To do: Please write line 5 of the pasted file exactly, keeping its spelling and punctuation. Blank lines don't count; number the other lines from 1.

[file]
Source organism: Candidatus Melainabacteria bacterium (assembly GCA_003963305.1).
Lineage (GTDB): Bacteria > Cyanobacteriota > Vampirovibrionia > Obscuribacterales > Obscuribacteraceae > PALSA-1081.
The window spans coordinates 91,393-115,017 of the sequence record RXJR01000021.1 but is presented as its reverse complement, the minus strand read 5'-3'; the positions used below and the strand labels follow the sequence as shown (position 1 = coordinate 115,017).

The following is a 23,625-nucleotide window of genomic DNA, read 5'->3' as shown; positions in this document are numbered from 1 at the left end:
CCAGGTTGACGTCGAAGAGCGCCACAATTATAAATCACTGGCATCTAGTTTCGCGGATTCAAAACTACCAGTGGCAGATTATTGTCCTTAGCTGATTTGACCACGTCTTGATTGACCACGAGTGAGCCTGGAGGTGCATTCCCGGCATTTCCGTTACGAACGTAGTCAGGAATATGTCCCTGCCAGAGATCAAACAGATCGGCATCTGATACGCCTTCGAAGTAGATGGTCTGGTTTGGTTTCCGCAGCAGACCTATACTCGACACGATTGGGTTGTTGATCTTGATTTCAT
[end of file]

CCAGGTTGACGTCGAAGAGCGCCACAATTATAAATCACTGGCATCTAGTTTCGCGGATTCAAAACTACCAGTGGCAGATTATTGTCCTTAGCTGATTTGACCACGTCTTGATTGACCACGAGTGAGCCTGGAGGTGCATTCCCGGCATTTCCGTTACGAACGTAGTCAGGAATATGTCCCTGCCAGAGATCAAACAGATCGGCATCTGATACGCCTTCGAAGTAGATGGTCTGGTTTGGTTTCCGCAGCAGACCTATACTCGACACGATTGGGTTGTTGATCTTGATTTCAT